Too Hot Too Handle? The Future of Civil Nuclear Power


In the 1970s we used to say that if nuclear power was the answer, it must have been a very silly question. But as Britain’s former Prime Minister Tony Blair insisted on saying at every opportunity he had, nuclear power is back on the agenda ‘with a vengeance’. It is not that nuclear power has changed much in its basic characteristics - it is still the same inherently dangerous, though immensely powerful, process that it always was. It is just that it has found a new question, that of climate change, to which it can pose as the answer. In the words of the great organisational theorists Cohen, March and Olsen nuclear power is ‘an answer actively looking for a question’.

If one were to set out to design from scratch a solution for the problem of climate change in a world without nuclear power, there is little chance that anyone would come up with nuclear power as that solution, or, if they did, that anyone would think that nuclear power was anywhere near acceptable. It would look simply too risky to try, especially in comparison with all the other options, from energy saving to renewable energy and carbon capture and storage. Technological progress will undoubtedly form part of the world’s response to climate change, but not all novelties constitute progress. And yet acceptance of nuclear power is growing. That is partly because some people believe the myth that without nuclear power, the lights will go out or that we will have to return to medieval levels of energy usage - a claim particularly absurd in a country such as Britain in which the potential for renewable power vastly exceeds current electricity consumption. But it is also partly because many people seem to have forgotten about nuclear power’s inherent problems. That is why Frank Barnaby and James Kemp’s work is so much to be welcomed. They remind us about what makes nuclear power more of a problem than a solution.

They make important new points, such as the infeasible rate of building new nuclear power stations that would be needed for a nuclear renaissance to make much of a global difference, alongside restating older points, such as the problem of the declining quality of uranium ore that undermines some of the more extravagant claims about nuclear power’s low carbon footprint. But above all, they analyse in convincing and sometimes alarming detail the problems of international and domestic security that a worldwide revival in nuclear power would pose. An international nuclear renaissance, especially if it moves in the direction that nuclear enthusiasts want of using MOX fuel and of developing fast-breeder reactors, will lead to very great dangers indeed in terms of nuclear weapons proliferation and the threat of terrorist action.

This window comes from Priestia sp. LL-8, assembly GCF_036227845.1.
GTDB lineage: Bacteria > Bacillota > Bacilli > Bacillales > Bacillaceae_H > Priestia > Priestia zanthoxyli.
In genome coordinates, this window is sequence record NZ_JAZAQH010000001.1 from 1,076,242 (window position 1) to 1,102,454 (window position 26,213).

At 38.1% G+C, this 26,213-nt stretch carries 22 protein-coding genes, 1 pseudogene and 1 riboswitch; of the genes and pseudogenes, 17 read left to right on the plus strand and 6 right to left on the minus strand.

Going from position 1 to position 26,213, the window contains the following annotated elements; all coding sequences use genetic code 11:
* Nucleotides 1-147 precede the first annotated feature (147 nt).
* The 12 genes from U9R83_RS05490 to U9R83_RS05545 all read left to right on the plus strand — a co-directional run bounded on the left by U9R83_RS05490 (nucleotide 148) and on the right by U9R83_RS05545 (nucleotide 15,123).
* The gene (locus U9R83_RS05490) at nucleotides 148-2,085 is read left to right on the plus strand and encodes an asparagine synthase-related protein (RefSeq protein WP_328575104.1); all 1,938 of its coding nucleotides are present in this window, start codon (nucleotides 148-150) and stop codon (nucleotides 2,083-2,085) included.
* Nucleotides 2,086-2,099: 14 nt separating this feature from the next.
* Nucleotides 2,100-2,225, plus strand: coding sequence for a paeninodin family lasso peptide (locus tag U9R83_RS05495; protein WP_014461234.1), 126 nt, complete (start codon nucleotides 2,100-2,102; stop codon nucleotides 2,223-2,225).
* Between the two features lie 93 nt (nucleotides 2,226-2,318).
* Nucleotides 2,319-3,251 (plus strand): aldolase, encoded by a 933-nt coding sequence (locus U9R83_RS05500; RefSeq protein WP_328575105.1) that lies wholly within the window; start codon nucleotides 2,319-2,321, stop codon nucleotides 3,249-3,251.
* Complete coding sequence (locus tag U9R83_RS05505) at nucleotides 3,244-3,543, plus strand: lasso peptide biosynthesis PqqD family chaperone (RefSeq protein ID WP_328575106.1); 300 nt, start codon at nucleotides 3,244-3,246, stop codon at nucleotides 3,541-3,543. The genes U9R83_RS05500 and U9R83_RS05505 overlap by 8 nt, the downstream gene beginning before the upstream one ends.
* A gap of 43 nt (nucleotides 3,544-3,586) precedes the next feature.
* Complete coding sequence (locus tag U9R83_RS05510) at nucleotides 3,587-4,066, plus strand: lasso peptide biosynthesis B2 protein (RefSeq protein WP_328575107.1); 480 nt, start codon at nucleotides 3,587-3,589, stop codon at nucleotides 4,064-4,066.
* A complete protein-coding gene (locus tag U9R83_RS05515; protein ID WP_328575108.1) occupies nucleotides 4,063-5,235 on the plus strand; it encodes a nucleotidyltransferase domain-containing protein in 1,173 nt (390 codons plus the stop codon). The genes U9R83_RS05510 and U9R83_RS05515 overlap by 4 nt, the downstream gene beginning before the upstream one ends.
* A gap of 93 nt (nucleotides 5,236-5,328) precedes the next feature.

Apologists for nuclear power sometimes say that they doubt whether a pro-nuclear decision in Britain will make much difference to whether the rest of the world goes nuclear. That is a dangerous argument. It is the same as that used by those who say that since Britain is the source of only 2% of world greenhouse gas emissions, we should do nothing about climate change. Its use by the nuclear lobby makes one doubt the sincerity of their claim to be concerned about climate change in the first place. It is also wrong. What possible standing can we have to ask other countries to restrain themselves if we ourselves refuse to do so? Britain is admittedly no longer a great power. It can no longer require anyone to do anything. But it can try to regain at least some semblance of moral leadership.

Nuclear power is unique. It is the only form of electricity production that in itself poses a threat to international peace and domestic security. It is also, as a consequence of its dangers and of the secrecy that inevitably surrounds it because of its connections with nuclear weapons, the only form of electricity production that in itself poses a threat to individual liberties. Those who advocate it might not care about peace or freedom, but for those of us who do, we cannot say that we were not warned.

David Howarth MP
Liberal Democrat Shadow Energy Spokesperson, June 2007

Bilaga Storlek
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